PHANG NGA — Local fishing and hotel businesses in Phang Nga province are struggling to cope with damages caused by five metre waves that have been slamming the shores all weekend.
Bang Nian beach in Takuapa district, home to many luxury resort hotels and shops catered to foreign tourists, has been hit particularly hard by the storms. A number of beachside properties have been damaged by the waves and many homes have lost their rooftops to the strong winds.
"These are the biggest waves we have seen in 10 years," said Se Komkla, manager of the Shambhala Khaolak Resort.
The waves have damaged more than 100 buildings and 20 rai of agricultural land throughout the province, said the director of Phang Nga's Disaster Relief and Prevention Office.
Officials have also found cracks in the 3.5 million baht concrete seawall that was built to protect Bang Nian beach after a similar bout of waves hit the shore last year. Resort manager Mr. Se said the seawall has been largely ineffective as the ocean floor has sunk several metres since construction of the barrier began.
"When I stood near the seawall, I felt like there was an earthquake whenever a wave struck against it," Mr. Se told our correspondent. "Sometimes the splashes of water reached as high as a palm tree, which is around 10 metres tall."
A number of seaside hotels have resorted to putting up crude barricades made of sandbags to protect their properties against the waves. Chamras Lichia, a local administrator of Kuek Kak subdistrict, said officials estimate the waves have cost at least 5 million baht in damages so far. He warned that the situation may worsen in coming days while there is a full moon.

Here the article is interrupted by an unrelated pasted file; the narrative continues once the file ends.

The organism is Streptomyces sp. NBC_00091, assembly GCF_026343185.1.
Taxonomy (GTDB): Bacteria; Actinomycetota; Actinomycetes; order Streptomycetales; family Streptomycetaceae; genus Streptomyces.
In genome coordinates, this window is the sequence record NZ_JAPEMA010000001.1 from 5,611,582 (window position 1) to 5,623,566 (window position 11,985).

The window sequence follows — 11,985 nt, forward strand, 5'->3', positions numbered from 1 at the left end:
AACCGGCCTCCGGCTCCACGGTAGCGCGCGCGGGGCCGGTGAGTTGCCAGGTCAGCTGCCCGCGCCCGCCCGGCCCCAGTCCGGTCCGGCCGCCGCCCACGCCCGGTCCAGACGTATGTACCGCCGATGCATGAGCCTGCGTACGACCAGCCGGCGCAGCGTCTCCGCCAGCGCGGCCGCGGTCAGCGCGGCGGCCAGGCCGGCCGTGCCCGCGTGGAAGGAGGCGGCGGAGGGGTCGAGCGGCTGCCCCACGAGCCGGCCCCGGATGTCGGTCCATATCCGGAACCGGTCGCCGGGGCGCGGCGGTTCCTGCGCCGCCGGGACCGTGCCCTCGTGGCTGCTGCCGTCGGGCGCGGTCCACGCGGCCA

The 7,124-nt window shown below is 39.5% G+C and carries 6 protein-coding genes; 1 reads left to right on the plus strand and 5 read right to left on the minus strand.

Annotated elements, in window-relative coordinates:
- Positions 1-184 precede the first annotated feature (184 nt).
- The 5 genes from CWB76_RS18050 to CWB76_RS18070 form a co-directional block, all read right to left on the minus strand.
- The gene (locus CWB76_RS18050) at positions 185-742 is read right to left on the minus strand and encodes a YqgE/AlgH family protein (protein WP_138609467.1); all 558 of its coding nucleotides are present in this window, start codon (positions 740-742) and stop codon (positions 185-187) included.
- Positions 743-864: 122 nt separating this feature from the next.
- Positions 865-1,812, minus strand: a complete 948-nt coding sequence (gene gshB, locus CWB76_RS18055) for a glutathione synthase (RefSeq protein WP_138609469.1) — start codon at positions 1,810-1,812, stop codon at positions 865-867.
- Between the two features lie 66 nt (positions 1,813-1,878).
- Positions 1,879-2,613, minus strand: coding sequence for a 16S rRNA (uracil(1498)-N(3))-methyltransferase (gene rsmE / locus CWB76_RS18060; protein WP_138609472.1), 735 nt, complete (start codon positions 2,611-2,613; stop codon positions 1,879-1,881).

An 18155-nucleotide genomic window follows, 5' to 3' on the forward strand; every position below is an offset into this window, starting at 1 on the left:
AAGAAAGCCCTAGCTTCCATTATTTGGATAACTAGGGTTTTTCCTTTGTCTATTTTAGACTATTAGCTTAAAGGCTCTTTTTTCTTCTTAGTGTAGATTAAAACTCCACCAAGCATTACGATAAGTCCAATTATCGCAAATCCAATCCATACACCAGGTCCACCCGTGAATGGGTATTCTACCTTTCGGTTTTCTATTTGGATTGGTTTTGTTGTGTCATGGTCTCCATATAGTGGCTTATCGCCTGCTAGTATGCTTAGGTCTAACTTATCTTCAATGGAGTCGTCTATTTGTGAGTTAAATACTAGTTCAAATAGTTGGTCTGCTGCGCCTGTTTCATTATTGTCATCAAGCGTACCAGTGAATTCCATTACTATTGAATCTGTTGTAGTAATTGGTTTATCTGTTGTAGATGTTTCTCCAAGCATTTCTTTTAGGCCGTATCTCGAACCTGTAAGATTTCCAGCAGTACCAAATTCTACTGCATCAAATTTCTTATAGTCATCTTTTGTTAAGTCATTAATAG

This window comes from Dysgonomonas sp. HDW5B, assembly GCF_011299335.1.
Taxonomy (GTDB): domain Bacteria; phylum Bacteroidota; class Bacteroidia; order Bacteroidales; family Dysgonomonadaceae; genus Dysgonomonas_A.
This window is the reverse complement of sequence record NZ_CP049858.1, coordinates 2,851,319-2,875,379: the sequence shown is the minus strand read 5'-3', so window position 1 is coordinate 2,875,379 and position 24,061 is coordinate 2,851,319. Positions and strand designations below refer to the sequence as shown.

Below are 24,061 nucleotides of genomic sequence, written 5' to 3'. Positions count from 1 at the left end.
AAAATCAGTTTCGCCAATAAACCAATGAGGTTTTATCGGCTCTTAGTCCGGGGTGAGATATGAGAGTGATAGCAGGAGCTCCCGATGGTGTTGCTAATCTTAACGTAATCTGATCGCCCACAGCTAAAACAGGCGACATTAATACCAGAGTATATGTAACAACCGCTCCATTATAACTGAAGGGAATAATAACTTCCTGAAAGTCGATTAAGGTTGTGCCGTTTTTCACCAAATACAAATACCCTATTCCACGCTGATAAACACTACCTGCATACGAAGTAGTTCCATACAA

The National Meteorological Department has issued warnings of fierce weather along the southern coast of Thailand, especially on the Andaman Sea, and tourists have been advised to refrain from swimming or making speed boat trips to nearby islands.
Fishermen have also suffered from the storms. Krish Sitthibutr, a 44-year-old fisherman in Takuatung, said the waves have damaged his fish cages, allowing many fish to escape.
"I was supposed to meet with a merchant to sell my fish tomorrow," Mr. Krish said. He estimated that he lost more than 100,000 baht in fish.
The strong waves have reminded many residents of the 2004 tsunami that devastated much of southern Thailand. A rumour about a new tsunami has been spreading among communities in Phang Nga after strange cloud formations were sighted off the coast over the weekend.
However, director of Phang Nga's Disaster Relief and Prevention Office Somkiat Intarakam stressed that the waves are caused by a combination of heavy rain and a particularly high sea level, not by any seismic activity like the 2004 Indian Ocean tsunami.
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